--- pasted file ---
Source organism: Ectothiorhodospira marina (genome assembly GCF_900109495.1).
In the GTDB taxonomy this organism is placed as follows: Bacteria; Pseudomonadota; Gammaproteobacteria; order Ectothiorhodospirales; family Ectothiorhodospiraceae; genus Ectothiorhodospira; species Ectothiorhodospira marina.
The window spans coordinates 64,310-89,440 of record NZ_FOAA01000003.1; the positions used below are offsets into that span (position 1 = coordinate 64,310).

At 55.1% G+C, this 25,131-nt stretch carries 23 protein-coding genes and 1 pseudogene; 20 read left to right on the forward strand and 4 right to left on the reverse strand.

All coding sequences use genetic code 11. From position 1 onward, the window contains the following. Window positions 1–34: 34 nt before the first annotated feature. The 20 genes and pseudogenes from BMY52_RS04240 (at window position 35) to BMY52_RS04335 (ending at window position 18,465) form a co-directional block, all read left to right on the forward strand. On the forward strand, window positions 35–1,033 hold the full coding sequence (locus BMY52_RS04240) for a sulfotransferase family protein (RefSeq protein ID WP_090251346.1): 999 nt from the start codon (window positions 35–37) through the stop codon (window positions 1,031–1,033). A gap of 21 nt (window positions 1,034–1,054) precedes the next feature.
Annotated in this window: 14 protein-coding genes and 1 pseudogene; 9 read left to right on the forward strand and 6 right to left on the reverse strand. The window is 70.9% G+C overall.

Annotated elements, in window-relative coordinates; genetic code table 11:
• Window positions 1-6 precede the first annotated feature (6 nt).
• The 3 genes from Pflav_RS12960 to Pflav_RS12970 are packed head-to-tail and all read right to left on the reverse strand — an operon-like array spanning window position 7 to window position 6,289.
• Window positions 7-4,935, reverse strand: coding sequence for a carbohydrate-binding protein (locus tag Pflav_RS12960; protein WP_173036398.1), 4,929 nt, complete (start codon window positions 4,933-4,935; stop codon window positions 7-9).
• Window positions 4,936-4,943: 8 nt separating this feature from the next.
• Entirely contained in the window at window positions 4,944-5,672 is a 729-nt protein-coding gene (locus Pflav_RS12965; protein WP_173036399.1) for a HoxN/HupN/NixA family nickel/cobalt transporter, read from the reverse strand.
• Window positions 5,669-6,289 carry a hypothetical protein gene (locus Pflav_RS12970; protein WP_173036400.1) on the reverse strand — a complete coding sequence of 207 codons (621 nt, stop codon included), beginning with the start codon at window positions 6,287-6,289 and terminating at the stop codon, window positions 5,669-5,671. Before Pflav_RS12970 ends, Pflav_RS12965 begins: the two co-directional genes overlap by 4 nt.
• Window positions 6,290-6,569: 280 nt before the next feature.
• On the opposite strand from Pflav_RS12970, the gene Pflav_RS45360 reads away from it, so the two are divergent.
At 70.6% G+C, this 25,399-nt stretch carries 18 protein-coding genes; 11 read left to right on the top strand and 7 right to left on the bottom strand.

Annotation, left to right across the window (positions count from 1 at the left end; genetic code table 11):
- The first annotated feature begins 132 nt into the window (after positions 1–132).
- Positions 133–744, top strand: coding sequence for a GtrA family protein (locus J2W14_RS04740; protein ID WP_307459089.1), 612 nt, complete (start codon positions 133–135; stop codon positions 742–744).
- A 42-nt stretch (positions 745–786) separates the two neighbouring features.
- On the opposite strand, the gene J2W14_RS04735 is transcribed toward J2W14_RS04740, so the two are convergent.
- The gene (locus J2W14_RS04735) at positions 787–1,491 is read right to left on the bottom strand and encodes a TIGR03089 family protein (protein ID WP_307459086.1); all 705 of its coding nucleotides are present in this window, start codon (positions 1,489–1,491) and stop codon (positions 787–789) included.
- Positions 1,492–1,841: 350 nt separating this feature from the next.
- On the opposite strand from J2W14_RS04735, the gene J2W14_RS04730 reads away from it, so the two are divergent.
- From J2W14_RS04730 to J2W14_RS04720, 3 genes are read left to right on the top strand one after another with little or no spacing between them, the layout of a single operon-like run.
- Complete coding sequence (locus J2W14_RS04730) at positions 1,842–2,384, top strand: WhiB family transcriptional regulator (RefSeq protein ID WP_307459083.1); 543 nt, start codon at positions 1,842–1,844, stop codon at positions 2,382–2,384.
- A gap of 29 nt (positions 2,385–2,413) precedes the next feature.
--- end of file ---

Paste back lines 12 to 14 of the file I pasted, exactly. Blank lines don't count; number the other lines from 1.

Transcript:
• Entirely contained in the window at window positions 4,944-5,672 is a 729-nt protein-coding gene (locus Pflav_RS12965; protein WP_173036399.1) for a HoxN/HupN/NixA family nickel/cobalt transporter, read from the reverse strand.
• Window positions 5,669-6,289 carry a hypothetical protein gene (locus Pflav_RS12970; protein WP_173036400.1) on the reverse strand — a complete coding sequence of 207 codons (621 nt, stop codon included), beginning with the start codon at window positions 6,287-6,289 and terminating at the stop codon, window positions 5,669-5,671. Before Pflav_RS12970 ends, Pflav_RS12965 begins: the two co-directional genes overlap by 4 nt.
• Window positions 6,290-6,569: 280 nt before the next feature.